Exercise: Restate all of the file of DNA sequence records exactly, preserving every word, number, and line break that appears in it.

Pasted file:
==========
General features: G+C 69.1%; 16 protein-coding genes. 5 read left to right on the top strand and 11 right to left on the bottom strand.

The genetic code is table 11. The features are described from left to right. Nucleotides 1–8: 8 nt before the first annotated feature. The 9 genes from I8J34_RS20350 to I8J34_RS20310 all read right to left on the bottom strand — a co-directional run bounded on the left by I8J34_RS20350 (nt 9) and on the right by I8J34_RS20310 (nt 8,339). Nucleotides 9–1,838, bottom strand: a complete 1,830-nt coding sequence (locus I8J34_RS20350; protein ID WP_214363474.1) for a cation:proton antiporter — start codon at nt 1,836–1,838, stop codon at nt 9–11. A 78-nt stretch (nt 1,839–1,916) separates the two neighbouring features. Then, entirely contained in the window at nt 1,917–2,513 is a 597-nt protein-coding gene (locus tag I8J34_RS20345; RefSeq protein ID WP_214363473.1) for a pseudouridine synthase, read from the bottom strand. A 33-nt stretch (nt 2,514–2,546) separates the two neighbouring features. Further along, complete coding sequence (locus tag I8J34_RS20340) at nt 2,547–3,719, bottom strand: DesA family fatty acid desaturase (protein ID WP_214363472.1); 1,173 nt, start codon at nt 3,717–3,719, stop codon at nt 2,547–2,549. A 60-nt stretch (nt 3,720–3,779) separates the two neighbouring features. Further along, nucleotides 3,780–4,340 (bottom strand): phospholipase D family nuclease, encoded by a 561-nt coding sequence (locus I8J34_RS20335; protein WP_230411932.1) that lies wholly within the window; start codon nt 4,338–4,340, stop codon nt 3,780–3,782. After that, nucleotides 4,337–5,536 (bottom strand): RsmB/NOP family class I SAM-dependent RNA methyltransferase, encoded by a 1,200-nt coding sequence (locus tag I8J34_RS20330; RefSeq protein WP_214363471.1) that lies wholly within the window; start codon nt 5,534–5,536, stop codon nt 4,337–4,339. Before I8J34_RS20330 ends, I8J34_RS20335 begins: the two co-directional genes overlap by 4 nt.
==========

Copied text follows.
General features: G+C 69.1%; 16 protein-coding genes. 5 read left to right on the top strand and 11 right to left on the bottom strand.

The genetic code is table 11. The features are described from left to right. Nucleotides 1–8: 8 nt before the first annotated feature. The 9 genes from I8J34_RS20350 to I8J34_RS20310 all read right to left on the bottom strand — a co-directional run bounded on the left by I8J34_RS20350 (nt 9) and on the right by I8J34_RS20310 (nt 8,339). Nucleotides 9–1,838, bottom strand: a complete 1,830-nt coding sequence (locus I8J34_RS20350; protein ID WP_214363474.1) for a cation:proton antiporter — start codon at nt 1,836–1,838, stop codon at nt 9–11. A 78-nt stretch (nt 1,839–1,916) separates the two neighbouring features. Then, entirely contained in the window at nt 1,917–2,513 is a 597-nt protein-coding gene (locus tag I8J34_RS20345; RefSeq protein ID WP_214363473.1) for a pseudouridine synthase, read from the bottom strand. A 33-nt stretch (nt 2,514–2,546) separates the two neighbouring features. Further along, complete coding sequence (locus tag I8J34_RS20340) at nt 2,547–3,719, bottom strand: DesA family fatty acid desaturase (protein ID WP_214363472.1); 1,173 nt, start codon at nt 3,717–3,719, stop codon at nt 2,547–2,549. A 60-nt stretch (nt 3,720–3,779) separates the two neighbouring features. Further along, nucleotides 3,780–4,340 (bottom strand): phospholipase D family nuclease, encoded by a 561-nt coding sequence (locus I8J34_RS20335; protein WP_230411932.1) that lies wholly within the window; start codon nt 4,338–4,340, stop codon nt 3,780–3,782. After that, nucleotides 4,337–5,536 (bottom strand): RsmB/NOP family class I SAM-dependent RNA methyltransferase, encoded by a 1,200-nt coding sequence (locus tag I8J34_RS20330; RefSeq protein WP_214363471.1) that lies wholly within the window; start codon nt 5,534–5,536, stop codon nt 4,337–4,339. Before I8J34_RS20330 ends, I8J34_RS20335 begins: the two co-directional genes overlap by 4 nt.